A Pittsburgh firefighter, husband, and father of two is suing the National
Collegiate Athletic Association over allegations that the organization failed to warn him about the dangers of concussions sustained during on-the-field play.
Matthew Onyshko, 32, who has two young children with his wife, Jessica, a co-plaintiff in the litigation, accuses the NCAA of failing to take effective action to protect him from the long-term effects of concussions and sub-concussive blows to the head while he played college football at California University of Pennsylvania from 1999 to 2003.
The complaint, which was filed by attorney Jason E. Luckasevic, of the Pittsburgh firm Goldberg, Persky & White, says that the NCAA breached its duty to protect Onyshko “in the face of long-standing and overwhelming evidence regarding the need to do so.”
“The NCAA failed to educate its football-playing athletes, like Onyshko, on the long-term, life-altering risks and consequences of head trauma in football,” the lawsuit reads. “They failed to establish known protocols to prevent, mitigate, monitor, diagnose, and treat neurological disorders.”
The athletic association, the plaintiff claims, failed to address and/or correct the coaching of tackling or playing methodologies that cause head injuries, and it failed to educate coaches, trainers and student-athletes as to the symptoms indicating possible concussions.
“The NCAA engaged in a long-established pattern of negligence and inaction with respect to concussions and concussion-related maladies sustained by student-athletes,” the complaint states.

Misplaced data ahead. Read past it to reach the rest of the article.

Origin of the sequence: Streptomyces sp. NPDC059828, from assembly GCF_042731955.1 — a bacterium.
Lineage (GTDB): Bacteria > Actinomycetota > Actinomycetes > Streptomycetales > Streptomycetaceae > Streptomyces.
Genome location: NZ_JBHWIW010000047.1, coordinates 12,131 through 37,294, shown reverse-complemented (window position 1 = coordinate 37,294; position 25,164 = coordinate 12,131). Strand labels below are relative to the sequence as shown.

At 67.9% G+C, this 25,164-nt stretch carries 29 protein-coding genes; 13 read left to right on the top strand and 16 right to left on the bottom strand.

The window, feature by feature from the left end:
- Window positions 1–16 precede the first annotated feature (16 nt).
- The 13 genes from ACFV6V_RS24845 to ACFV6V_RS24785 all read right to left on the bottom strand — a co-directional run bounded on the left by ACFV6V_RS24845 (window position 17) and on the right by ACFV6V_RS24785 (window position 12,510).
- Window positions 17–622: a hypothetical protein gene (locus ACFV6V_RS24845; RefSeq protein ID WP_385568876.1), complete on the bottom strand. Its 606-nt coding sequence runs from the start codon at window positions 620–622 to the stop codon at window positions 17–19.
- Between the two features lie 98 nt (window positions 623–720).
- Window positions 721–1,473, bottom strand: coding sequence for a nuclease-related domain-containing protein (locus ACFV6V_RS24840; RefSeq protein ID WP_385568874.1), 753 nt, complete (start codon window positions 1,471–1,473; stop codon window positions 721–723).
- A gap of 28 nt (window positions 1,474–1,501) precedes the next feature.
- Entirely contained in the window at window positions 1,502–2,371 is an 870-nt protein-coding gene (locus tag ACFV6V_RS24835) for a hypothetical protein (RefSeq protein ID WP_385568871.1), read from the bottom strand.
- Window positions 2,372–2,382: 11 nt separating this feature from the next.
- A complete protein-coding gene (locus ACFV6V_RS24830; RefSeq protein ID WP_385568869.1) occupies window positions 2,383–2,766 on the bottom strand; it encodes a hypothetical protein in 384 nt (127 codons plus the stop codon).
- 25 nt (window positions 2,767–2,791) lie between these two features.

Onyshko, the suit says, experienced many repeated blows to the head during his collegiate football career.
On three occasions in particular, he lost consciousness for at least 30 seconds.
After he graduated, the Pittsburgh man began to experience headaches, numbness, twitching, muscle atrophy, fatigue, loss of mobility, slurred speech, difficulty swallowing, weakness and other neurological symptoms, the lawsuit states.
And just recently, Onyshko was diagnosed with a progressive brain and spinal cord injury with “ALS-like symptoms” said to be caused by repeated head trauma during his college football career.
The complaint states that medical science has known for decades that “repetitive and violent jarring” of the head or impact to the head can cause what is known as Mild Trauma Brain Injury with a heightened risk of long-term, chronic neuro-cognitive maladies.
The NCAA has known or should have known for many years that collegiate football players and their families, including Onyshko, were unaware of the serious risk posed to the players’ long-term cognitive health caused by repeated head impacts while playing football, the complaint reads.
“From its inception, the NCAA had a duty to protect football players like the Plaintiff from health and safety risks,” the suit states. “The NCAA held itself out as acting in the [sic] Onyshko’s best interests. Plaintiff relied on the NCAA to disclose relevant risk information and protect his health and safety.”
The civil action accuses the NCAA of negligence for failing to protect the plaintiff’s health and safety.
“The NCAA knew or should have known that its actions or inaction in light of the rate and extent of concussions reported and made known to the NCAA would cause harm to the Plaintiff in both the short and long term” the complaint reads.
Jessica Onyshko, the plaintiff’s wife, has a loss of consortium claim in the litigation that says she has suffered the loss of her spouse’s support, society, services and companionship due to his injuries, and that she, too, has had to spend money on medical care relating to her husband’s treatment.
The couple seeks more than $75,000 in damages, along with interest and costs.
The complaint was filed nearly four months after thousands of former professional football players and the National Football League agreed to a $765 million proposed settlement in multidistrict concussion litigation that had been playing out at the federal courthouse in Philadelphia.
The federal case number is 2:13-cv-01791-CRE.